But talk is cheap. Is there any evidence that a concern for inequality has influenced policy? Indeed, is there any evidence that monetary policy can be used to moderate or reverse growing inequality?

The chief economist of the BIS, Claudio Borio, believes there is. He argued at the end of last month that “there is a lot that monetary policy can do to foster a more equitable distribution over business cycles”. Part of the argument is traditional, drawn from the textbook of central banking 101. He refers to “the havoc that high inflation can wreak on the poorer segments of society”, and shows that income inequality tends to decline when inflation averages less than 5%. So far, so conventional.

But he accepts that there can be a problem if interest rates are kept low for a long time to fight off recession. In those circumstances, “there may be a trade-off in terms of wealth inequality”. That is particularly true, he thinks, in the case of financial recessions, which can be more long-lasting, and where interest rates need to be held down for a long period to allow credit excesses to be worked off. So, what is the answer? It is “a more holistic macro-financial stability framework”. Oh, dear.

I have nothing against holism, I should add. But it can be vague as a guide to policy. In this case, what it primarily means is that governments should offset the impact of loose monetary policy on income and wealth inequality by the use of fiscal policy to ensure that post-tax inequality is moderated. They should also work on labour-market regulation to rebalance bargaining power in favour of employees. And they should invest more in education. These are all, of course, Good Things, but they take us away from central banking.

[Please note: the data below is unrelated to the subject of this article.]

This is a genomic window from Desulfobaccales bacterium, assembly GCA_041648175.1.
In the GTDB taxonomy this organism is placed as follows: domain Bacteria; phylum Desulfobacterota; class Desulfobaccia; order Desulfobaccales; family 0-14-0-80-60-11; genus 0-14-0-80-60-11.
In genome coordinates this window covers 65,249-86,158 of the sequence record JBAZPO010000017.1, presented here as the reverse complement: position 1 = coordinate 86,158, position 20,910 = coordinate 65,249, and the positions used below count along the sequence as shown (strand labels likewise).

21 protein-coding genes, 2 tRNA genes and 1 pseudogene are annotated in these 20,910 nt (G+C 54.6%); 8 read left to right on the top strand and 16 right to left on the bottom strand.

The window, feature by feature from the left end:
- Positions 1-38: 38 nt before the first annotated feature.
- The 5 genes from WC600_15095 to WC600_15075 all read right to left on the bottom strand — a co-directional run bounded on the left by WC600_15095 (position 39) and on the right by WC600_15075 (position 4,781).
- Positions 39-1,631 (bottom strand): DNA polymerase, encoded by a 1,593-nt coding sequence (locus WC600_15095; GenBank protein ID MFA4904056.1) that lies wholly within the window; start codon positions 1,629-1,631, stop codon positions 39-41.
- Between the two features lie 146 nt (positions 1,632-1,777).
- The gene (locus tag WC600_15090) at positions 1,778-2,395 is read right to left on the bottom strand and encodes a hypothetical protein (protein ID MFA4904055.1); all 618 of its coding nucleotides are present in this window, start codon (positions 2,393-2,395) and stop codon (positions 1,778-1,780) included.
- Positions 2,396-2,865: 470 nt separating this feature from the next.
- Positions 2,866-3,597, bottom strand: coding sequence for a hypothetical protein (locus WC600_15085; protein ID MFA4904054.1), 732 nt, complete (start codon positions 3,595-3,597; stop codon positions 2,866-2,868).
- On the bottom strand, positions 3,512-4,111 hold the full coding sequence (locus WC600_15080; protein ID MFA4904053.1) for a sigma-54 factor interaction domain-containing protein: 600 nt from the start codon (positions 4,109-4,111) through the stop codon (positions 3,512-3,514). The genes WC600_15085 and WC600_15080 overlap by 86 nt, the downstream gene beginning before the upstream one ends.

Can central banks really do no more than pass the buck to the Ministries of Finance and Economy? Not quite: if they are financial regulators, they can help promote financial inclusion and literacy, but that takes decades to have an impact. It may be, too, that macroprudential policies can be used to smooth credit booms and busts, which may reduce the scale of the problem that low interest rates are designed to resolve. It is too soon since their introduction after the financial crisis to know whether that will turn out to be the case.

The slightly depressing conclusion is that the current monetary policy settings in the world’s developed economies are likely to create greater wealth inequality, and that in the short term there is not a lot monetary and regulatory authorities can do about it, save mentioning it in speeches. If the problem is to be resolved, we will need to see finance ministers with a strong political mandate to implement redistributional policies, rather than Fed chairmen and governors featuring prominently in this decade’s power lists.

Howard Davies is chair of NatWest Group
This article was published by Project Syndicate.